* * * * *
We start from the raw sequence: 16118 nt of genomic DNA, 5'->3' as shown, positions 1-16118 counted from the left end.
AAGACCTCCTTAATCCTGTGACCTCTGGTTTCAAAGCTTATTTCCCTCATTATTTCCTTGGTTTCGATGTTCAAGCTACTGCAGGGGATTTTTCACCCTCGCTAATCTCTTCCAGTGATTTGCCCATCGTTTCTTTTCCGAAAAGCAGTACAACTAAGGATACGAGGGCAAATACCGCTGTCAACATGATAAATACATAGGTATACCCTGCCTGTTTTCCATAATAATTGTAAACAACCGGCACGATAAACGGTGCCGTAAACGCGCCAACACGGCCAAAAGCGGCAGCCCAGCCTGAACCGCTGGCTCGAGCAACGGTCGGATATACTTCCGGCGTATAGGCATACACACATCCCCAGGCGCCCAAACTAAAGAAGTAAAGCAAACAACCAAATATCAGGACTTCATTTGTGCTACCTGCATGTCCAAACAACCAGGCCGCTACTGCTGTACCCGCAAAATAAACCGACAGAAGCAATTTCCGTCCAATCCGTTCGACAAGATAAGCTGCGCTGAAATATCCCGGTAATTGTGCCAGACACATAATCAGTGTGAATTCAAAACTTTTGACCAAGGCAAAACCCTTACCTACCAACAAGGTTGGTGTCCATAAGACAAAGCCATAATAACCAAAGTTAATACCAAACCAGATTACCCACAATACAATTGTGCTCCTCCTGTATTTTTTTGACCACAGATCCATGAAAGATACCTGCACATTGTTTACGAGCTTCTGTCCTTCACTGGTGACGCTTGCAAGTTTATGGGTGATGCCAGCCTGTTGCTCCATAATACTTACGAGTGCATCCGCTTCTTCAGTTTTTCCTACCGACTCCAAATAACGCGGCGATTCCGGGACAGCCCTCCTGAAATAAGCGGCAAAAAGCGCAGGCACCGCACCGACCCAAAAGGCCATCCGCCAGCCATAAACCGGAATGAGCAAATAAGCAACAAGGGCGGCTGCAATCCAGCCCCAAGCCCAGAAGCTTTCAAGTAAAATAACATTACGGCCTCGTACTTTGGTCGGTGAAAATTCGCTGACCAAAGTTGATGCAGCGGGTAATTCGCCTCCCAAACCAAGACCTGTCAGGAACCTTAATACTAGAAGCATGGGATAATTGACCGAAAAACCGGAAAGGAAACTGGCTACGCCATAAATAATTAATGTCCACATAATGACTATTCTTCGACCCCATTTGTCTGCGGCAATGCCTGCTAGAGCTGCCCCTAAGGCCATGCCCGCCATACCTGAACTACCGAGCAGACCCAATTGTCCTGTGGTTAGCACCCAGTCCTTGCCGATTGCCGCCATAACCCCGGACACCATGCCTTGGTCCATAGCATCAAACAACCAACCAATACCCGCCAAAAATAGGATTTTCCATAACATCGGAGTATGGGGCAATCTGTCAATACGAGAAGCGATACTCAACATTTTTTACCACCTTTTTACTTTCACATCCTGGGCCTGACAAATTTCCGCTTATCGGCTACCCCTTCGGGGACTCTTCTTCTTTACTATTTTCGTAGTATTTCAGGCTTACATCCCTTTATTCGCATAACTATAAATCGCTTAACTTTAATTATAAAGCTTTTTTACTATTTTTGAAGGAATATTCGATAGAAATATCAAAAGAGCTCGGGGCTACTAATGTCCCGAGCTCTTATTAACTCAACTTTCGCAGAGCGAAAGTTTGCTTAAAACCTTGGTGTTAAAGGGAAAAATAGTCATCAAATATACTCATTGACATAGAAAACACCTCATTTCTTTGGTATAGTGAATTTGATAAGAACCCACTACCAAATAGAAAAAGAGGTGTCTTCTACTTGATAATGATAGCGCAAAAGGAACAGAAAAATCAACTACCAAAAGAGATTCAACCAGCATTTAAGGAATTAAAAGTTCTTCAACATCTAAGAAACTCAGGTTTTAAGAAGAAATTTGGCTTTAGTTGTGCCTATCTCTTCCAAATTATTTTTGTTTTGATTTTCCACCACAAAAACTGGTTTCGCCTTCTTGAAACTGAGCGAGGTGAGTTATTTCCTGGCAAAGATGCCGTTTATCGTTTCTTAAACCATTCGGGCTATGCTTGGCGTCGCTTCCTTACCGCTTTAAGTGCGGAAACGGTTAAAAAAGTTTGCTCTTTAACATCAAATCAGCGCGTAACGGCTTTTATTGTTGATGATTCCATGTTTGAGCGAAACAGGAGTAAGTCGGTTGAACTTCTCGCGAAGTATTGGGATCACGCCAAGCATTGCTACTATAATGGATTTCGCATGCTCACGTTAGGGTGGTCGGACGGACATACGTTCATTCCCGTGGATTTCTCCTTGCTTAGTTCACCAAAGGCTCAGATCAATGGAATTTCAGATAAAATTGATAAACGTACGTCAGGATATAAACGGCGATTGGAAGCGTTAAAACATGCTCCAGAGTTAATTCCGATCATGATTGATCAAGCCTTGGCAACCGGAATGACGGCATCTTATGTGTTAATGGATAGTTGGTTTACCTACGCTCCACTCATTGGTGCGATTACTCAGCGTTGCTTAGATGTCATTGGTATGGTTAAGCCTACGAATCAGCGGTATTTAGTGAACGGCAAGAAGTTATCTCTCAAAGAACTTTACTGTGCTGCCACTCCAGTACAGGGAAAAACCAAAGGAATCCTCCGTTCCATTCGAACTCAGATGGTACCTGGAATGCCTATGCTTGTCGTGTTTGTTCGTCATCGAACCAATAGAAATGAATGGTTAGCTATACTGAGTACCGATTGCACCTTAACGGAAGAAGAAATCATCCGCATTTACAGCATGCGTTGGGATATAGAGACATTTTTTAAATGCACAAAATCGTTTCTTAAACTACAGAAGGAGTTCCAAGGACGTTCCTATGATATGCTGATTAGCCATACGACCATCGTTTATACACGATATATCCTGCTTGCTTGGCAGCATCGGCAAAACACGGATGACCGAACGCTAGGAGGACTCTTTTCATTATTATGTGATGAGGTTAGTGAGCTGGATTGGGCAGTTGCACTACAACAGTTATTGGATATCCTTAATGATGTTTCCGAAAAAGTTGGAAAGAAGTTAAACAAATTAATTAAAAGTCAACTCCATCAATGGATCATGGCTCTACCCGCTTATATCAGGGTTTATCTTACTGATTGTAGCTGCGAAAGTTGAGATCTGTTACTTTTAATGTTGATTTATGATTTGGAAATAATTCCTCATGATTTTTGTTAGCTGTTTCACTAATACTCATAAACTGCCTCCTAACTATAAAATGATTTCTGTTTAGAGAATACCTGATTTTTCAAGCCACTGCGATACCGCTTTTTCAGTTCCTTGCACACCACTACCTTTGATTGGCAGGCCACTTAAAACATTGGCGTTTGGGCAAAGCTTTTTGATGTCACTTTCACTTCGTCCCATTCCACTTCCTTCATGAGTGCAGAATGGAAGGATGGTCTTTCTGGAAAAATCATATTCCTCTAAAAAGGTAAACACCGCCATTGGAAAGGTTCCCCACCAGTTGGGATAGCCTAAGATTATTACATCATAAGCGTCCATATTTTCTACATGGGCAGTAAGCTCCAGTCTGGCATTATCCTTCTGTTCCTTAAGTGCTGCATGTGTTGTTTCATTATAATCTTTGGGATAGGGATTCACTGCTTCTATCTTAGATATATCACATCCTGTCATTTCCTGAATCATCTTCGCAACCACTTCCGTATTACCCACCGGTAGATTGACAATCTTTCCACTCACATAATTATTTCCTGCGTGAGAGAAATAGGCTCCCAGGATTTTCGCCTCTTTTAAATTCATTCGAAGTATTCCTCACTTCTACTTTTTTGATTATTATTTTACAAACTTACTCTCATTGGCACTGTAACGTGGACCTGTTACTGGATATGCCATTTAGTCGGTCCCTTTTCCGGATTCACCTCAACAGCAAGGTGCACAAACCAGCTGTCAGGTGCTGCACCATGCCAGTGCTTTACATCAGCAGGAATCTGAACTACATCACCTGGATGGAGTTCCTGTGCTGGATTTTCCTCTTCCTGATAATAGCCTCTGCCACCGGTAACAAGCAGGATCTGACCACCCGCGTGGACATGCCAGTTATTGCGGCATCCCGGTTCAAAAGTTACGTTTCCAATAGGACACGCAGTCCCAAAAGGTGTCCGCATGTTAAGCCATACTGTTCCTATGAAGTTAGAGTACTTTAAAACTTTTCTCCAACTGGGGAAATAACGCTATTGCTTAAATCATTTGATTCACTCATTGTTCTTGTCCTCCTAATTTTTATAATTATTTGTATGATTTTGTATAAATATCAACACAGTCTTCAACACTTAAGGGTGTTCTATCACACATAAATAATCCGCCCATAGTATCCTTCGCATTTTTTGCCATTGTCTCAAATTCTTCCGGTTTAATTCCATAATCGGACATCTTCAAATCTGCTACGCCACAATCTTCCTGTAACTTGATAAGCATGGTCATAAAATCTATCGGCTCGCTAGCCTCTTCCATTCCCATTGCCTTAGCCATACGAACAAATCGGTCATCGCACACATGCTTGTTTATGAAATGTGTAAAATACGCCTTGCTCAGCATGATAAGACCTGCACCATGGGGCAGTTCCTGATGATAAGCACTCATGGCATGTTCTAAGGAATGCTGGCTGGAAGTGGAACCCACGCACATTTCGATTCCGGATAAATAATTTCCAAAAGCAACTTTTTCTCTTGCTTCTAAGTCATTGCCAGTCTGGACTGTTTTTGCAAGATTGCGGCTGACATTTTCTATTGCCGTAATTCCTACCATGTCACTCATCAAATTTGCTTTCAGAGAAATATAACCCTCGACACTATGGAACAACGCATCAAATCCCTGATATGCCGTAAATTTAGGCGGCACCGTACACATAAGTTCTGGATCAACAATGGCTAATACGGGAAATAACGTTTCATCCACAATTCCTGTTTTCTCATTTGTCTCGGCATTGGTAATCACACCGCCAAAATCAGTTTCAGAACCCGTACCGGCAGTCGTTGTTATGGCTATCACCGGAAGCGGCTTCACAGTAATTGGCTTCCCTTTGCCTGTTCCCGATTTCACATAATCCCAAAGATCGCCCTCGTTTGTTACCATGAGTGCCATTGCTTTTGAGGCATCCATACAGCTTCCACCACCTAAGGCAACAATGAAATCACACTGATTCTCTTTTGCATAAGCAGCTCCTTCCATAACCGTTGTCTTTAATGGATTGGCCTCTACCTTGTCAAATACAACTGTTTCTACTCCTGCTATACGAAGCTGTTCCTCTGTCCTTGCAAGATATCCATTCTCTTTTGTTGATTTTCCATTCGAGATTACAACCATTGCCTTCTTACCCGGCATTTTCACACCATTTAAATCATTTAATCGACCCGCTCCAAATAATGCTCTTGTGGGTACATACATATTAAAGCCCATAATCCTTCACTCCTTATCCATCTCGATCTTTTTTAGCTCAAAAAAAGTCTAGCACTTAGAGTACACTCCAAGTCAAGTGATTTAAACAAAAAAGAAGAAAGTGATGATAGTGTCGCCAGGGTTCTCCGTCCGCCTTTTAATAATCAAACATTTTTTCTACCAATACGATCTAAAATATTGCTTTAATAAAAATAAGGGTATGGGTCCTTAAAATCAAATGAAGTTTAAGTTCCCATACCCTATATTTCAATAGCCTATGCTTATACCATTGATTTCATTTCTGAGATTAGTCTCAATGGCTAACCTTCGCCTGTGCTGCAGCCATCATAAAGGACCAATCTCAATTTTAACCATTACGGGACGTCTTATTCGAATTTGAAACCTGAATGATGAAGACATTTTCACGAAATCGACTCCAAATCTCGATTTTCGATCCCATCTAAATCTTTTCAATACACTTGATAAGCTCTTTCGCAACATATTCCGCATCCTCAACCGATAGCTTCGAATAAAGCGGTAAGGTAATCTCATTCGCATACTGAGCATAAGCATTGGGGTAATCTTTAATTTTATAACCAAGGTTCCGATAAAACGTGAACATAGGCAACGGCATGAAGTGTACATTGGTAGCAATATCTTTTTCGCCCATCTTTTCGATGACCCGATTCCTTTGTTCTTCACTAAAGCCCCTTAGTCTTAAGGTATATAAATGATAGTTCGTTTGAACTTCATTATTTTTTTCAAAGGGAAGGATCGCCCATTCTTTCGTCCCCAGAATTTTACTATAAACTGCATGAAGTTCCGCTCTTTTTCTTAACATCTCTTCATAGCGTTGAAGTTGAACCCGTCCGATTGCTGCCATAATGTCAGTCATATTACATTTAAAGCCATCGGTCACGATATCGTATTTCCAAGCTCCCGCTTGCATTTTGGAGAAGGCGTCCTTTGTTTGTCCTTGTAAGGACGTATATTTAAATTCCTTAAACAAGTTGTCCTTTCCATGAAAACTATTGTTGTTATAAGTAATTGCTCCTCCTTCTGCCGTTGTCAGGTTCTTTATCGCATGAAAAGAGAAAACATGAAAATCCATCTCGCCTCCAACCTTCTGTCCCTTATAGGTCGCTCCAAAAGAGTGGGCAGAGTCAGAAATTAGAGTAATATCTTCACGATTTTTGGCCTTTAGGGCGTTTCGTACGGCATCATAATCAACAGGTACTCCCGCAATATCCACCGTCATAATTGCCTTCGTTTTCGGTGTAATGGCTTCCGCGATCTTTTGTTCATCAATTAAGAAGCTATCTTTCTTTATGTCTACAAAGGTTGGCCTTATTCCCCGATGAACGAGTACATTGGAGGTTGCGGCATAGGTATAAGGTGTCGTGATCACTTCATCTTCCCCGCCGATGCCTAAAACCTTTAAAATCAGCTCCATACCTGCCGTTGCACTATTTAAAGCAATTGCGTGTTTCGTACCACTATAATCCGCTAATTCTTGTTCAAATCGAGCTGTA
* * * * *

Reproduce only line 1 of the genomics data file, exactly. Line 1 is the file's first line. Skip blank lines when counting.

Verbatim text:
We start from the raw sequence: 16118 nt of genomic DNA, 5'->3' as shown, positions 1-16118 counted from the left end.